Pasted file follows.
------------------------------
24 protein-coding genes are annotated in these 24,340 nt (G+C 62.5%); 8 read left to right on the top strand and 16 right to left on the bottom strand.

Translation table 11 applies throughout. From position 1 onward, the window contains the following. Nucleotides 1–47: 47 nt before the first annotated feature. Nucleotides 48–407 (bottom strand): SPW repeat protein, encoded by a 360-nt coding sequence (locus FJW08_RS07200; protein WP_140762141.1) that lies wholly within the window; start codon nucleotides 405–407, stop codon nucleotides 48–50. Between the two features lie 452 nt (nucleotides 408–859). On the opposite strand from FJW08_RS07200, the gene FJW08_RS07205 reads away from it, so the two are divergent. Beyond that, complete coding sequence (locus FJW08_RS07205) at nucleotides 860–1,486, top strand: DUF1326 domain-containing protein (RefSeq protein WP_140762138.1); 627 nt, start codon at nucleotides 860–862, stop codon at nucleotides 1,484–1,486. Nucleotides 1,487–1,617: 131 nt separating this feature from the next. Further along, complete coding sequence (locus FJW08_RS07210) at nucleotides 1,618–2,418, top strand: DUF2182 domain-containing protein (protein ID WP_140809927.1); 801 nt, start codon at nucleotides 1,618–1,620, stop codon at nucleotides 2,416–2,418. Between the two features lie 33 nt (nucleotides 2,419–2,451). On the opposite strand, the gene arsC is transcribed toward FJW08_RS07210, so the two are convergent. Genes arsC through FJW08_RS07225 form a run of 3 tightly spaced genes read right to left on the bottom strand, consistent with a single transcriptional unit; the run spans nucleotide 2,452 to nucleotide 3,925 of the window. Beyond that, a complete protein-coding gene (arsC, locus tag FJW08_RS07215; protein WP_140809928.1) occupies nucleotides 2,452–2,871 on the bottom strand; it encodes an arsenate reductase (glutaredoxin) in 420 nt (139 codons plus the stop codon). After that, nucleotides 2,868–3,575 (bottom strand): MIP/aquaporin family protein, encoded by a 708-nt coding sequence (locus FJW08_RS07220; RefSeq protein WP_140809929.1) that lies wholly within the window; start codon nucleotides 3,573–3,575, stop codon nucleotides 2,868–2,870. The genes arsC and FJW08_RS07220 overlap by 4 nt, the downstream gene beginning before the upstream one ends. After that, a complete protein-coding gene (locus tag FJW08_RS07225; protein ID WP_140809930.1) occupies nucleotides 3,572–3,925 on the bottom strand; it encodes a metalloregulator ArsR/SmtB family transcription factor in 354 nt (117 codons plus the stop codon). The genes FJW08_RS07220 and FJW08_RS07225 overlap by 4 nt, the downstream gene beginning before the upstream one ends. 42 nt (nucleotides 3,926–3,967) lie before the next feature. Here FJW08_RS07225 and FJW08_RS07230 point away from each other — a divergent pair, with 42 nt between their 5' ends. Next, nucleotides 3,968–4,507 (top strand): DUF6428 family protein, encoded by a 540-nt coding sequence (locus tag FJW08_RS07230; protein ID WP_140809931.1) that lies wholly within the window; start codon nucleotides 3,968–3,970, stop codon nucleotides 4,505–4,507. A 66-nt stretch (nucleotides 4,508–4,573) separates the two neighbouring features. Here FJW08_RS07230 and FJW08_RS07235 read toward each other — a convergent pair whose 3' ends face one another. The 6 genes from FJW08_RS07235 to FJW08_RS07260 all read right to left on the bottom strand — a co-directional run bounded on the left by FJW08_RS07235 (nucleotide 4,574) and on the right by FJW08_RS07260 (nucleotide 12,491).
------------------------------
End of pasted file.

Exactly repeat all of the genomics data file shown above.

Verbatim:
24 protein-coding genes are annotated in these 24,340 nt (G+C 62.5%); 8 read left to right on the top strand and 16 right to left on the bottom strand.

Translation table 11 applies throughout. From position 1 onward, the window contains the following. Nucleotides 1–47: 47 nt before the first annotated feature. Nucleotides 48–407 (bottom strand): SPW repeat protein, encoded by a 360-nt coding sequence (locus FJW08_RS07200; protein WP_140762141.1) that lies wholly within the window; start codon nucleotides 405–407, stop codon nucleotides 48–50. Between the two features lie 452 nt (nucleotides 408–859). On the opposite strand from FJW08_RS07200, the gene FJW08_RS07205 reads away from it, so the two are divergent. Beyond that, complete coding sequence (locus FJW08_RS07205) at nucleotides 860–1,486, top strand: DUF1326 domain-containing protein (RefSeq protein WP_140762138.1); 627 nt, start codon at nucleotides 860–862, stop codon at nucleotides 1,484–1,486. Nucleotides 1,487–1,617: 131 nt separating this feature from the next. Further along, complete coding sequence (locus FJW08_RS07210) at nucleotides 1,618–2,418, top strand: DUF2182 domain-containing protein (protein ID WP_140809927.1); 801 nt, start codon at nucleotides 1,618–1,620, stop codon at nucleotides 2,416–2,418. Between the two features lie 33 nt (nucleotides 2,419–2,451). On the opposite strand, the gene arsC is transcribed toward FJW08_RS07210, so the two are convergent. Genes arsC through FJW08_RS07225 form a run of 3 tightly spaced genes read right to left on the bottom strand, consistent with a single transcriptional unit; the run spans nucleotide 2,452 to nucleotide 3,925 of the window. Beyond that, a complete protein-coding gene (arsC, locus tag FJW08_RS07215; protein WP_140809928.1) occupies nucleotides 2,452–2,871 on the bottom strand; it encodes an arsenate reductase (glutaredoxin) in 420 nt (139 codons plus the stop codon). After that, nucleotides 2,868–3,575 (bottom strand): MIP/aquaporin family protein, encoded by a 708-nt coding sequence (locus FJW08_RS07220; RefSeq protein WP_140809929.1) that lies wholly within the window; start codon nucleotides 3,573–3,575, stop codon nucleotides 2,868–2,870. The genes arsC and FJW08_RS07220 overlap by 4 nt, the downstream gene beginning before the upstream one ends. After that, a complete protein-coding gene (locus tag FJW08_RS07225; protein ID WP_140809930.1) occupies nucleotides 3,572–3,925 on the bottom strand; it encodes a metalloregulator ArsR/SmtB family transcription factor in 354 nt (117 codons plus the stop codon). The genes FJW08_RS07220 and FJW08_RS07225 overlap by 4 nt, the downstream gene beginning before the upstream one ends. 42 nt (nucleotides 3,926–3,967) lie before the next feature. Here FJW08_RS07225 and FJW08_RS07230 point away from each other — a divergent pair, with 42 nt between their 5' ends. Next, nucleotides 3,968–4,507 (top strand): DUF6428 family protein, encoded by a 540-nt coding sequence (locus tag FJW08_RS07230; protein ID WP_140809931.1) that lies wholly within the window; start codon nucleotides 3,968–3,970, stop codon nucleotides 4,505–4,507. A 66-nt stretch (nucleotides 4,508–4,573) separates the two neighbouring features. Here FJW08_RS07230 and FJW08_RS07235 read toward each other — a convergent pair whose 3' ends face one another. The 6 genes from FJW08_RS07235 to FJW08_RS07260 all read right to left on the bottom strand — a co-directional run bounded on the left by FJW08_RS07235 (nucleotide 4,574) and on the right by FJW08_RS07260 (nucleotide 12,491).